Travelling with a dog such as a Dobermann is not always fun. Some dogs love nothing more than an adventure in a car whereas other dogs need a little bit more persuading and training. All types of dogs, especially puppies can suffer from carsickness. If you are planning a holiday or want to take your Dobermann with you, the first stage is to make travelling as natural and normal as possible.
The Doberman’s first trip
Usually, the first time a Doberman travels is when he/she is a puppy – from breeder to new home. This experience can be very scary for your new pup. The best time to make this trip is early in the morning. This way your Doberman will be alert, and fresh and have more time to let the trip sink in. It’s a good idea to make sure your Doberman travels on an empty stomach. Like most dogs, after the first long car journey, you may find the contents of the dog’s stomach over your leather seats! Dogs can get carsickness on route home.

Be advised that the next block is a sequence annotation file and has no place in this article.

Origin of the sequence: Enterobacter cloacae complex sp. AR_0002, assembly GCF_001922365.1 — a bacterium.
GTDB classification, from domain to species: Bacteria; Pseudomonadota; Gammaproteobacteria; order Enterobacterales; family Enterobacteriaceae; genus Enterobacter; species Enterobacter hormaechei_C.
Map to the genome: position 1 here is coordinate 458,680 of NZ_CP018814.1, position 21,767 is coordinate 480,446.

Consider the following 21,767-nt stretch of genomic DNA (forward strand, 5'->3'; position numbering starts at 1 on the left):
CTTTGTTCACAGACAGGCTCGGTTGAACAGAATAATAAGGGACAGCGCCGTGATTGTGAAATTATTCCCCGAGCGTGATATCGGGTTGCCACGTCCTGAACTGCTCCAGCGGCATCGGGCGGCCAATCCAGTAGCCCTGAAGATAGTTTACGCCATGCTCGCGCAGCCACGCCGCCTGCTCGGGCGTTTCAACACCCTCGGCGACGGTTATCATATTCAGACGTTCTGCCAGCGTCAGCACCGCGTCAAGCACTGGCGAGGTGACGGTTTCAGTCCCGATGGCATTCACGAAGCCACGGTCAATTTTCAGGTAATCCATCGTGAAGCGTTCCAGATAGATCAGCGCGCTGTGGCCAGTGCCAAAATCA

Travelling for the first time will feel unnatural to your Doberman. It’s important to make this experience as pleasant and comfortable as possible. When travelling with a puppy for the first time, find another human to sit in the back seat with the puppy for comfort. As well as being sick, your puppy may also urinate. Prepare for such things so bring along an old towel or blanket and maybe a change of clothes for yourself.
Sometimes the breeder may help with the transition by providing a familiar toy or object that the Doberman likes and feels comfortable with. Dobermans have a strong scent of smell, and objects that carry scents of familiarity can help with calmness. Familiar objects can also help transition you’re new Doberman into his new home to ease the loneliness.
If the trip home is longer than 30 minutes, take a break once in a while. Let your puppy roam and sniff around as long as there aren’t other dogs. Other dogs may carry diseases that your Doberman isn’t vaccinated for yet. If you are lucky, your dog will go to the toilet. Stopping for a break once in a while will turn a possible negative experience into a positive one. If you can fit in some time to play and bond with your new family member, do so.